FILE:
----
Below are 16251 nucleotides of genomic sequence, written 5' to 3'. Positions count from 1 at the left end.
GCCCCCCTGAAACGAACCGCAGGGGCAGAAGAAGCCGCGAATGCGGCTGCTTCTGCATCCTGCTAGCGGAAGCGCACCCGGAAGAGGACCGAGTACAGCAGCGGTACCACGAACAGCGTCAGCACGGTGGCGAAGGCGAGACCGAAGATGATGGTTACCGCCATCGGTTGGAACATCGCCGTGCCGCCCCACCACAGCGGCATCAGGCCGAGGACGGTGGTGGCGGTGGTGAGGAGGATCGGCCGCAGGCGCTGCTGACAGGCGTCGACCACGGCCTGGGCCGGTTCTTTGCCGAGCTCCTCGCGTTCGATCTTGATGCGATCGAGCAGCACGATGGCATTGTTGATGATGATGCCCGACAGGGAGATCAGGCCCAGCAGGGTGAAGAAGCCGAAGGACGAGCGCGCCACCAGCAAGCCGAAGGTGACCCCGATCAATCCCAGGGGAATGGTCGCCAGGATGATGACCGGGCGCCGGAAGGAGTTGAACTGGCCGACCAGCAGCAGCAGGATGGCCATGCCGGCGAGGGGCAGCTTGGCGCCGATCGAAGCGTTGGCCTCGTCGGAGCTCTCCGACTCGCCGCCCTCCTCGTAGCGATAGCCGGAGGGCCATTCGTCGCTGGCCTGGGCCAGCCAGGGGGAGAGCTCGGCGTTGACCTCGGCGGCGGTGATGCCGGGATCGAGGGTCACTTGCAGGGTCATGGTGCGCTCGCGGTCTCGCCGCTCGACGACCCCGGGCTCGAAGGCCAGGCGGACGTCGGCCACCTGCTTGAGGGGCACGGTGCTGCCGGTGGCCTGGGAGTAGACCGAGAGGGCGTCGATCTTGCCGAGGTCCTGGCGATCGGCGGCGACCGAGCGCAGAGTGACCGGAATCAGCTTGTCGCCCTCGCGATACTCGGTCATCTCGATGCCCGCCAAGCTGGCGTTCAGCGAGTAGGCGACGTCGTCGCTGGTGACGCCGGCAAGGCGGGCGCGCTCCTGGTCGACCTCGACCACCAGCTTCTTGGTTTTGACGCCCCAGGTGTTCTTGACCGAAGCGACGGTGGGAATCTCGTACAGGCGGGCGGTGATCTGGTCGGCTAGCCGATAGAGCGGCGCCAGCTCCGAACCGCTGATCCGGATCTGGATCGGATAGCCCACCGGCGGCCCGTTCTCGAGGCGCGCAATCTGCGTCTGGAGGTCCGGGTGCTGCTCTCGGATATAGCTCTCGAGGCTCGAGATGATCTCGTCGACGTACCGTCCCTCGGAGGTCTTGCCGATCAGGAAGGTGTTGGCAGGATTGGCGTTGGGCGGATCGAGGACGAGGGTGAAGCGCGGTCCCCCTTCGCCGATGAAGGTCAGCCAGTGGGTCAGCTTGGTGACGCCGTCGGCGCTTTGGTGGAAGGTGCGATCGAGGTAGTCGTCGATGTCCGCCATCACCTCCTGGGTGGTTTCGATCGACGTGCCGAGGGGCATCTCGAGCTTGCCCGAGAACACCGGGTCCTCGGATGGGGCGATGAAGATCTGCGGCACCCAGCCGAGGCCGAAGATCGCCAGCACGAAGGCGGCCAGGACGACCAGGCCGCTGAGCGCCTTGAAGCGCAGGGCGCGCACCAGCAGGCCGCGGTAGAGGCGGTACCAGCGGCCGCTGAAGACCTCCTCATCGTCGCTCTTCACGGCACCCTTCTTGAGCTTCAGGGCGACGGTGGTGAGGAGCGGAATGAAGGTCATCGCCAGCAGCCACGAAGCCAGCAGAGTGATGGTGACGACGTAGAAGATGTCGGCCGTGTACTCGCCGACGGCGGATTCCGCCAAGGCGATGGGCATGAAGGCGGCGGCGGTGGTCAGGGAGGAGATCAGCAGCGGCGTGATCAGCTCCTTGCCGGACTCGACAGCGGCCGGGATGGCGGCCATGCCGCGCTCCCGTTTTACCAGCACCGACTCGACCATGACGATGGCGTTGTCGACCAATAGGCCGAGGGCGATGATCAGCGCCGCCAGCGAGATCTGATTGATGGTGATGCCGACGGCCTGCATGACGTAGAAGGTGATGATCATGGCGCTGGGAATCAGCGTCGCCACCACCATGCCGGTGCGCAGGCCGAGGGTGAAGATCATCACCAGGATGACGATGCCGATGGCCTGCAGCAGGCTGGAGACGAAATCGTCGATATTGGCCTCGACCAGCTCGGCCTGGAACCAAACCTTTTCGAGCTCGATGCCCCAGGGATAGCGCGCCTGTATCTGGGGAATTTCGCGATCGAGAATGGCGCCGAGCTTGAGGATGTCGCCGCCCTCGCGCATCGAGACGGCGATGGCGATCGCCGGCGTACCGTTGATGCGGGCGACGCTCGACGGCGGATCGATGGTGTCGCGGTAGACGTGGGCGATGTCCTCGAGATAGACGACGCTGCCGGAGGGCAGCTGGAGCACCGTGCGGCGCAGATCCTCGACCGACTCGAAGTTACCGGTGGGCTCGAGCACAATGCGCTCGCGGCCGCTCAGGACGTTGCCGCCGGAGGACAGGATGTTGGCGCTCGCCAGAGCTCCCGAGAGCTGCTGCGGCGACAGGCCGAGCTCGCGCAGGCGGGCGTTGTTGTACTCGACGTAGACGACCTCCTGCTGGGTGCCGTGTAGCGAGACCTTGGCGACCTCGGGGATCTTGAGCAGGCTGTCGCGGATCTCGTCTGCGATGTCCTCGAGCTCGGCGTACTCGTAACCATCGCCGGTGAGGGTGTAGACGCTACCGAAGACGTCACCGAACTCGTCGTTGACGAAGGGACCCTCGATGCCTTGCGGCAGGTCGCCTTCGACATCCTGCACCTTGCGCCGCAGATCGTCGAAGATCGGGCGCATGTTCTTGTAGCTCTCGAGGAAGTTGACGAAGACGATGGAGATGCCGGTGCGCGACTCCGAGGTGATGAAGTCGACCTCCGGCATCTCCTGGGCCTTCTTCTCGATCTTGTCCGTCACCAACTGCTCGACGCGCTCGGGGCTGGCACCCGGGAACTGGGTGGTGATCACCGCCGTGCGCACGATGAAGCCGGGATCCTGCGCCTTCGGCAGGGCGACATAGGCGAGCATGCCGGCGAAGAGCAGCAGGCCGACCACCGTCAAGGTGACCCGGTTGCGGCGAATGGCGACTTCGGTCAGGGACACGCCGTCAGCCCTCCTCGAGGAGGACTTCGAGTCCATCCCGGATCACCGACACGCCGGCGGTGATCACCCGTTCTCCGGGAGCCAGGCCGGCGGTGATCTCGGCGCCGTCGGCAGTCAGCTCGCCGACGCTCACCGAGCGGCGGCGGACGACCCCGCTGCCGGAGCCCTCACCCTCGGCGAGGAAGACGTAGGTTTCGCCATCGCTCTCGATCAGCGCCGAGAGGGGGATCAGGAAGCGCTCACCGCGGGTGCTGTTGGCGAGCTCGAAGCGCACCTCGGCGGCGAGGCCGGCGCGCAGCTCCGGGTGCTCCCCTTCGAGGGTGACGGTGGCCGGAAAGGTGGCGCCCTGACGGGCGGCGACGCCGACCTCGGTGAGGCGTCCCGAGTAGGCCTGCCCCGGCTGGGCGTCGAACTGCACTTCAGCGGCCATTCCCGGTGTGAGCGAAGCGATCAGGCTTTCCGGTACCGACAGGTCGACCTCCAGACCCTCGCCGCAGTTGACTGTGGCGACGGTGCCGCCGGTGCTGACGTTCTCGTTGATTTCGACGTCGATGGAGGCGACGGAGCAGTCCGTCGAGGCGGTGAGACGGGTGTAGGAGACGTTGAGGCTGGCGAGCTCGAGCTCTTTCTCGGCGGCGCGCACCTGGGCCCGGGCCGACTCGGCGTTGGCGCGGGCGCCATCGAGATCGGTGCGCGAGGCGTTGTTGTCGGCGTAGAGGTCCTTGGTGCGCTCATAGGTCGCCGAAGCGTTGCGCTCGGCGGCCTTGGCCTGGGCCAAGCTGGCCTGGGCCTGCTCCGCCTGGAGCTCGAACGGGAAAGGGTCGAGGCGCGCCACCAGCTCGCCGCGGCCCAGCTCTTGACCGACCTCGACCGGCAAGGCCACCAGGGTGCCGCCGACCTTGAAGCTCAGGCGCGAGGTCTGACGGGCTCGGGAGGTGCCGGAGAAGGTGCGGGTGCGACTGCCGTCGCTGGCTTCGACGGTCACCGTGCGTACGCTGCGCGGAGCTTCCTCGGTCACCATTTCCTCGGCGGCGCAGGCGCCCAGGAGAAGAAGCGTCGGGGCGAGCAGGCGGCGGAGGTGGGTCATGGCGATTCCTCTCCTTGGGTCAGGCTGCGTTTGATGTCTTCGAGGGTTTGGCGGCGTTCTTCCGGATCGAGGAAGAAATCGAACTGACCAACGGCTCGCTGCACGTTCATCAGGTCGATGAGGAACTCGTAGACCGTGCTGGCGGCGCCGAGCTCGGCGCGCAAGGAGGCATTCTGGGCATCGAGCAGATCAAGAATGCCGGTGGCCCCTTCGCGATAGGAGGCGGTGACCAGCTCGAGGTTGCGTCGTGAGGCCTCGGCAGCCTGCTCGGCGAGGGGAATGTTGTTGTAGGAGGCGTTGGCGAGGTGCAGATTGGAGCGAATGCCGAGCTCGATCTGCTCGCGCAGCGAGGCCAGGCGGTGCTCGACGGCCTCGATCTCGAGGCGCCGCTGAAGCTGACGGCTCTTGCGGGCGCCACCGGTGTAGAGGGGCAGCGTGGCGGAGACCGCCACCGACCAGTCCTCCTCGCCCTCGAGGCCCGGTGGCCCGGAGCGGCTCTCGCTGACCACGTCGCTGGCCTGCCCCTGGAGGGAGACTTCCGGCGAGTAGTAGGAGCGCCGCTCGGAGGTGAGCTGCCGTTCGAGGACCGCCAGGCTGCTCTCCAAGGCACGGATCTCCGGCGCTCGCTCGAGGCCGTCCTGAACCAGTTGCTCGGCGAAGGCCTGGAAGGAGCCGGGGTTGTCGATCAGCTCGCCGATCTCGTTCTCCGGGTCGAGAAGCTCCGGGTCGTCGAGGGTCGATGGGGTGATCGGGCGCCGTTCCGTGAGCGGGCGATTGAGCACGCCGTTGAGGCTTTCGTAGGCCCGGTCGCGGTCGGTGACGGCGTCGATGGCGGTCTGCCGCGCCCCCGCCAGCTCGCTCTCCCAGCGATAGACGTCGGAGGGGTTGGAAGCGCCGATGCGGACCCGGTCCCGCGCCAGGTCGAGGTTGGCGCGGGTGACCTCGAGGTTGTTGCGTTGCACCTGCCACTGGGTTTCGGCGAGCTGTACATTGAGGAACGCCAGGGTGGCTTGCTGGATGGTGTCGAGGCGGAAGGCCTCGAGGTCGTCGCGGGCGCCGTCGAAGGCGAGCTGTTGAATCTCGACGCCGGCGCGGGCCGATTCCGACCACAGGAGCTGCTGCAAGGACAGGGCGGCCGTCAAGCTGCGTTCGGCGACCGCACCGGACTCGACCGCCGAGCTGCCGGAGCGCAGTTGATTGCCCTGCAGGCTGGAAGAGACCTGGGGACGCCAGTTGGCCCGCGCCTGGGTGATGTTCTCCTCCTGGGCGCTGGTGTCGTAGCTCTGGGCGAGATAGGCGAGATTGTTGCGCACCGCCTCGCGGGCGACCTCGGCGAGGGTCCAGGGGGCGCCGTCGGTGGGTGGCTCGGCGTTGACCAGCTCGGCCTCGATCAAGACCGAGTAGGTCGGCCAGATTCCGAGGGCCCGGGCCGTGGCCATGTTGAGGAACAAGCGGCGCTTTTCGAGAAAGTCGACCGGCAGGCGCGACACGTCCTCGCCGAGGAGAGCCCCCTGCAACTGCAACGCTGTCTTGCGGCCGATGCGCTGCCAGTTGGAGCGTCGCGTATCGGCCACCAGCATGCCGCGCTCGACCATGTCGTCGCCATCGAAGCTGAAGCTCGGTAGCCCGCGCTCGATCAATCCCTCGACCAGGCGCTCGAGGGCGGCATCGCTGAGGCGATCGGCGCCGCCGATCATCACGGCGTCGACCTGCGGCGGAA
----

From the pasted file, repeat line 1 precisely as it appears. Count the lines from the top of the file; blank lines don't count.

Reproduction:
Below are 16251 nucleotides of genomic sequence, written 5' to 3'. Positions count from 1 at the left end.